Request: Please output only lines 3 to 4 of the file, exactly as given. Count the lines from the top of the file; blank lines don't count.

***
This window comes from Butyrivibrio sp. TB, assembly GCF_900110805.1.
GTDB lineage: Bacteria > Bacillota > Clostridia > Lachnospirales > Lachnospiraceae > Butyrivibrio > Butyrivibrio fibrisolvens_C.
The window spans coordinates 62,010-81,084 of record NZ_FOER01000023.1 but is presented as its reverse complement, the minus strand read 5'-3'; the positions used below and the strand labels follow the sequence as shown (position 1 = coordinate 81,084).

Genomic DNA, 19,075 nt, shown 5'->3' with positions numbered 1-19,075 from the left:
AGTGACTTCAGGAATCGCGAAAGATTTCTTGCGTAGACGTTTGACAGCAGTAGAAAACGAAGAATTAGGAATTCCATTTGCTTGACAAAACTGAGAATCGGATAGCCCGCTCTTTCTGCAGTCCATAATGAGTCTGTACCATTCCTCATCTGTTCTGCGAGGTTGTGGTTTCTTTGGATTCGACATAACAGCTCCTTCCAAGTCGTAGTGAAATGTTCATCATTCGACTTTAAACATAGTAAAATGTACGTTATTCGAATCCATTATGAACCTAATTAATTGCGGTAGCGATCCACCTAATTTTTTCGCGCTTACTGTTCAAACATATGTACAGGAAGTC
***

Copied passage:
The window spans coordinates 62,010-81,084 of record NZ_FOER01000023.1 but is presented as its reverse complement, the minus strand read 5'-3'; the positions used below and the strand labels follow the sequence as shown (position 1 = coordinate 81,084).

Genomic DNA, 19,075 nt, shown 5'->3' with positions numbered 1-19,075 from the left: